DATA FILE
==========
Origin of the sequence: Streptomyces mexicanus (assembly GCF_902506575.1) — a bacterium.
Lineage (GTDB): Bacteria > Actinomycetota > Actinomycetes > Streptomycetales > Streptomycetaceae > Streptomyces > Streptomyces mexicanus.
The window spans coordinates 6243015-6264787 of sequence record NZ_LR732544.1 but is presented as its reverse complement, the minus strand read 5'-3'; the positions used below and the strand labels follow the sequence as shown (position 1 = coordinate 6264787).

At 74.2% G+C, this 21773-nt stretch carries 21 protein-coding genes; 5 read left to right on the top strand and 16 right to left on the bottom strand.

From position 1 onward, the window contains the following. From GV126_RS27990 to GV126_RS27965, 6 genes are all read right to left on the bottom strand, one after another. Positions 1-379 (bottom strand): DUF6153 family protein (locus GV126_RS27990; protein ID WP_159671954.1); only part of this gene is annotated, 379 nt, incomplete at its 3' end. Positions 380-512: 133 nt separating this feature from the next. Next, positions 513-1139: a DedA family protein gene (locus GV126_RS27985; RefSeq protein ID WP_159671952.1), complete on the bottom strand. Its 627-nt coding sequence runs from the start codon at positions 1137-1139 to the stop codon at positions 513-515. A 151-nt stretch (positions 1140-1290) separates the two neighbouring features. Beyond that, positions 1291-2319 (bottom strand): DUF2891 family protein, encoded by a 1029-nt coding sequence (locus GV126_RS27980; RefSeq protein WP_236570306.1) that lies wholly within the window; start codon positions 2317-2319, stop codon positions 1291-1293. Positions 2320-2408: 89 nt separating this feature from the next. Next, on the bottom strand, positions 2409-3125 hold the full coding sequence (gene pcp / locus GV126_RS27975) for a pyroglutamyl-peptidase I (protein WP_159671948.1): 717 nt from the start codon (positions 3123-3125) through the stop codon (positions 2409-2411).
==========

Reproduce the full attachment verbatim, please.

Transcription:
Origin of the sequence: Streptomyces mexicanus (assembly GCF_902506575.1) — a bacterium.
Lineage (GTDB): Bacteria > Actinomycetota > Actinomycetes > Streptomycetales > Streptomycetaceae > Streptomyces > Streptomyces mexicanus.
The window spans coordinates 6243015-6264787 of sequence record NZ_LR732544.1 but is presented as its reverse complement, the minus strand read 5'-3'; the positions used below and the strand labels follow the sequence as shown (position 1 = coordinate 6264787).

At 74.2% G+C, this 21773-nt stretch carries 21 protein-coding genes; 5 read left to right on the top strand and 16 right to left on the bottom strand.

From position 1 onward, the window contains the following. From GV126_RS27990 to GV126_RS27965, 6 genes are all read right to left on the bottom strand, one after another. Positions 1-379 (bottom strand): DUF6153 family protein (locus GV126_RS27990; protein ID WP_159671954.1); only part of this gene is annotated, 379 nt, incomplete at its 3' end. Positions 380-512: 133 nt separating this feature from the next. Next, positions 513-1139: a DedA family protein gene (locus GV126_RS27985; RefSeq protein ID WP_159671952.1), complete on the bottom strand. Its 627-nt coding sequence runs from the start codon at positions 1137-1139 to the stop codon at positions 513-515. A 151-nt stretch (positions 1140-1290) separates the two neighbouring features. Beyond that, positions 1291-2319 (bottom strand): DUF2891 family protein, encoded by a 1029-nt coding sequence (locus GV126_RS27980; RefSeq protein WP_236570306.1) that lies wholly within the window; start codon positions 2317-2319, stop codon positions 1291-1293. Positions 2320-2408: 89 nt separating this feature from the next. Next, on the bottom strand, positions 2409-3125 hold the full coding sequence (gene pcp / locus GV126_RS27975) for a pyroglutamyl-peptidase I (protein WP_159671948.1): 717 nt from the start codon (positions 3123-3125) through the stop codon (positions 2409-2411).